Monday, March 28, 2011

Just the beginning...

Does the UK government have the first clue about what it's doing? Less than a year since the coalition came to power and they're already being told by their own select committee that decisions they made a few months ago were poor - something the public spotted right away when the UK Film Council was turned into a clay pigeon and shot down. Now they want the ACE to slash another 50% of its own operating costs and are making noises about not being 'convinced' that so many subsidised orchestras are needed. Yet so many of the comments, as reported today, are self-contradictory, confused or oddly timed that the incoherence and anxiety that lie beneath are clearly visible. You can read the whole Select Committee Report yourself, here.

..."Arts industry insiders believe the timing of the report is designed to damage the council and deflect negative reaction to the forthcoming announcement away from the Government."... (The Independent) (Read the rest here.) 
..."The committee also said it was not convinced there was a need for so many symphony orchestras to receive funding from the council and the BBC; claimed heritage had been underfunded compared with the arts; and expressed concern at the deep level of cuts to funding for culture proposed by some local councils.

The arts world is waiting anxiously for the results of public funding applications, which are due to drop into email inboxes up and down England between 7.30am and 9.30am on Wednesday. Grant applications have been made by 1,300 organisations; almost half will be unsuccessful....  (The Guardian)" (Read the rest here)
Feeling sick already? We ain't seen nothing yet. I'm not saying the status quo was perfect - yes, there's a serious deficit, and yes, there was a world financial crisis. There has to be a way to save money. But it has to be a competent, considered, sensible way and we have yet to see anything that suggests the current administration is capable of this; or that there is an electable alternative that could be any better. The sense of lunatics running the asylum has rarely been stronger; today, after all we've seen taking place in the US, persistent clinging to belief in the free market as the answer to all the world's problems seems staggeringly naive at best and, at worst, plain stupid. In one word: Detroit.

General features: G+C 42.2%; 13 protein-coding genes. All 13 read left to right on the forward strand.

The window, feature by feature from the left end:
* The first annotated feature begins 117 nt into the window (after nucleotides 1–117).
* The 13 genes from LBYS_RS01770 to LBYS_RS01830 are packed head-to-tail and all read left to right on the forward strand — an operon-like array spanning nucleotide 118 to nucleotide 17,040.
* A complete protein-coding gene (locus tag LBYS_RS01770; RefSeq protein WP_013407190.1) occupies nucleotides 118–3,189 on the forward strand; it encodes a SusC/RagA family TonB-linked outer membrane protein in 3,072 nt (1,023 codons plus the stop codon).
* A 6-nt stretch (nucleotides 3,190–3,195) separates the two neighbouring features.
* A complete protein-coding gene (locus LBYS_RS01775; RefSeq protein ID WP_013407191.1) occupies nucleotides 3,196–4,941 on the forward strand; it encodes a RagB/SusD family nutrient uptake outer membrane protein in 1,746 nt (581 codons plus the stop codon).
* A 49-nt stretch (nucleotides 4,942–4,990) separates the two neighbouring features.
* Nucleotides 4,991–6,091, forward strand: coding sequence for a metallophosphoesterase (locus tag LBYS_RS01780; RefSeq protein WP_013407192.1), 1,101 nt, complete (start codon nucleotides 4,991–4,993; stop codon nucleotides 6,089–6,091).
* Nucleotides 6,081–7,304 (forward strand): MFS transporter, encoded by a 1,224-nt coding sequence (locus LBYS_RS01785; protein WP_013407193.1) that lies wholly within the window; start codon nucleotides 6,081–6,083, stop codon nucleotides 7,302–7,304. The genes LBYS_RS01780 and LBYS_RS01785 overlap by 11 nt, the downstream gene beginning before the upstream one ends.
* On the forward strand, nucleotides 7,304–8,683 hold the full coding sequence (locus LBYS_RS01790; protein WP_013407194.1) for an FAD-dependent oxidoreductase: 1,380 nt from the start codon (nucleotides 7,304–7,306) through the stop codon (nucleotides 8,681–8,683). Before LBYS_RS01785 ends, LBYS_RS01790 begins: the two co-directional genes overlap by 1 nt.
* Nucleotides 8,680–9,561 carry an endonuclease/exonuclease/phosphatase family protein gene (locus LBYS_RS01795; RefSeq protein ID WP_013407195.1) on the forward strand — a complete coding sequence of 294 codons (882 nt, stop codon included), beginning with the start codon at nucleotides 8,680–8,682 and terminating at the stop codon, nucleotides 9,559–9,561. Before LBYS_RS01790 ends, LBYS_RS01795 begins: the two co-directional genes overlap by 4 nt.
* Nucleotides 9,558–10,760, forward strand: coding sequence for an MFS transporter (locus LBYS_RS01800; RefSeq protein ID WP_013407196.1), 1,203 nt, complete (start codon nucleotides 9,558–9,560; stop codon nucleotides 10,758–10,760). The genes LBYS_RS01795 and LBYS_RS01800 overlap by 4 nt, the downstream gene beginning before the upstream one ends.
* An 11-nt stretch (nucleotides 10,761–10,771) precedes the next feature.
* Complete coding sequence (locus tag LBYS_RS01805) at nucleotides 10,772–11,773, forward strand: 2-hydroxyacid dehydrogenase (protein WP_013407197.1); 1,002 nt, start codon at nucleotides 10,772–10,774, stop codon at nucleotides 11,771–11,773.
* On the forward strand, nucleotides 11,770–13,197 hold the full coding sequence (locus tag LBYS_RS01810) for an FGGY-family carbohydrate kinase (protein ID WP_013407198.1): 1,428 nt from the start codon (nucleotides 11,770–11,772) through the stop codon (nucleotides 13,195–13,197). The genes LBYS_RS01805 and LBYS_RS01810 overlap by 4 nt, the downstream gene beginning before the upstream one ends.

It's the apparently hasty and ill-considered way in which decisions like the abolition of the Film Council and the PLR (public lending rights) distributing agency were forced through that seems most dubious. The report says the following re PLR:
147. We are surprised at the Government's decision to abolish the PLR body and disappointed that DCMS did not discuss the future of the PLR with its Registrar before announcing its abolition. It follows the same disturbingmodus operandi as with the other bodies, including the UK Film Council. We have not found anyone who supports this decision. Any proposal that the Arts Council should take over the PLR was unrealistic and rightly abandoned. However, this has left the PLR in a state of protracted uncertainty, which could have been avoided had the department discussed proposals with the PLR sooner.
148. We do not believe that the British Library is an appropriate body to take on the work of administering the PLR. Far more appropriate is the ALCS, which already distributes royalty payments to authors. We understand that there may be a legal technicality preventing this, in which case we recommend that legislative measures are put in place to allow it to happen as soon as possible.

Meanwhile in academia, ideology-driven policies that bear little relation to reality are taking hold too...have a dekko at this weirdly Stalinist requirement, reported yesterday, that humanities research at university level will be required to study 'the Big Society', something that I hope profoundly might have been misinterpreted or misquoted or at least mis-something. Here are David Lodge's thoughts on the university situation.